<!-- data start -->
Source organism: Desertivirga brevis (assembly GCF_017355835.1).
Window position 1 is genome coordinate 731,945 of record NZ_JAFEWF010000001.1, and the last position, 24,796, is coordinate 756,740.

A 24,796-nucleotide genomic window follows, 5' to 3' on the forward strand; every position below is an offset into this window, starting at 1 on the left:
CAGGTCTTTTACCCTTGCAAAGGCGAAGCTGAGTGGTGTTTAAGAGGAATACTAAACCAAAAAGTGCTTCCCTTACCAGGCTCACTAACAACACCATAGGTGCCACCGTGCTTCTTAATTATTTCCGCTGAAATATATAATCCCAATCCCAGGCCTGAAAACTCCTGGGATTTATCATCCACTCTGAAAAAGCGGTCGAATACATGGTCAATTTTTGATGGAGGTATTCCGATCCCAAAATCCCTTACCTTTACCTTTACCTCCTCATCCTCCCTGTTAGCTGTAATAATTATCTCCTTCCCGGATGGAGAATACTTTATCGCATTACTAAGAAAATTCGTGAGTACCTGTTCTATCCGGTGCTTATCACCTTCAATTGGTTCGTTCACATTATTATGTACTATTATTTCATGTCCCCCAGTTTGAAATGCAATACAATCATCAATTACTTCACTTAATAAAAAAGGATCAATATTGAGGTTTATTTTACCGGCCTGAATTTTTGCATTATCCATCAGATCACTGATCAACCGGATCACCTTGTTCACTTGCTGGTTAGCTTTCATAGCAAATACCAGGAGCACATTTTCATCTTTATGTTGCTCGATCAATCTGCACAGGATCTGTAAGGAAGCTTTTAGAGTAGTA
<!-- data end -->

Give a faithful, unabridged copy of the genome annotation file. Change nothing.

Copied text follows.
Source organism: Desertivirga brevis (assembly GCF_017355835.1).
Window position 1 is genome coordinate 731,945 of record NZ_JAFEWF010000001.1, and the last position, 24,796, is coordinate 756,740.

A 24,796-nucleotide genomic window follows, 5' to 3' on the forward strand; every position below is an offset into this window, starting at 1 on the left:
CAGGTCTTTTACCCTTGCAAAGGCGAAGCTGAGTGGTGTTTAAGAGGAATACTAAACCAAAAAGTGCTTCCCTTACCAGGCTCACTAACAACACCATAGGTGCCACCGTGCTTCTTAATTATTTCCGCTGAAATATATAATCCCAATCCCAGGCCTGAAAACTCCTGGGATTTATCATCCACTCTGAAAAAGCGGTCGAATACATGGTCAATTTTTGATGGAGGTATTCCGATCCCAAAATCCCTTACCTTTACCTTTACCTCCTCATCCTCCCTGTTAGCTGTAATAATTATCTCCTTCCCGGATGGAGAATACTTTATCGCATTACTAAGAAAATTCGTGAGTACCTGTTCTATCCGGTGCTTATCACCTTCAATTGGTTCGTTCACATTATTATGTACTATTATTTCATGTCCCCCAGTTTGAAATGCAATACAATCATCAATTACTTCACTTAATAAAAAAGGATCAATATTGAGGTTTATTTTACCGGCCTGAATTTTTGCATTATCCATCAGATCACTGATCAACCGGATCACCTTGTTCACTTGCTGGTTAGCTTTCATAGCAAATACCAGGAGCACATTTTCATCTTTATGTTGCTCGATCAATCTGCACAGGATCTGTAAGGAAGCTTTTAGAGTAGTA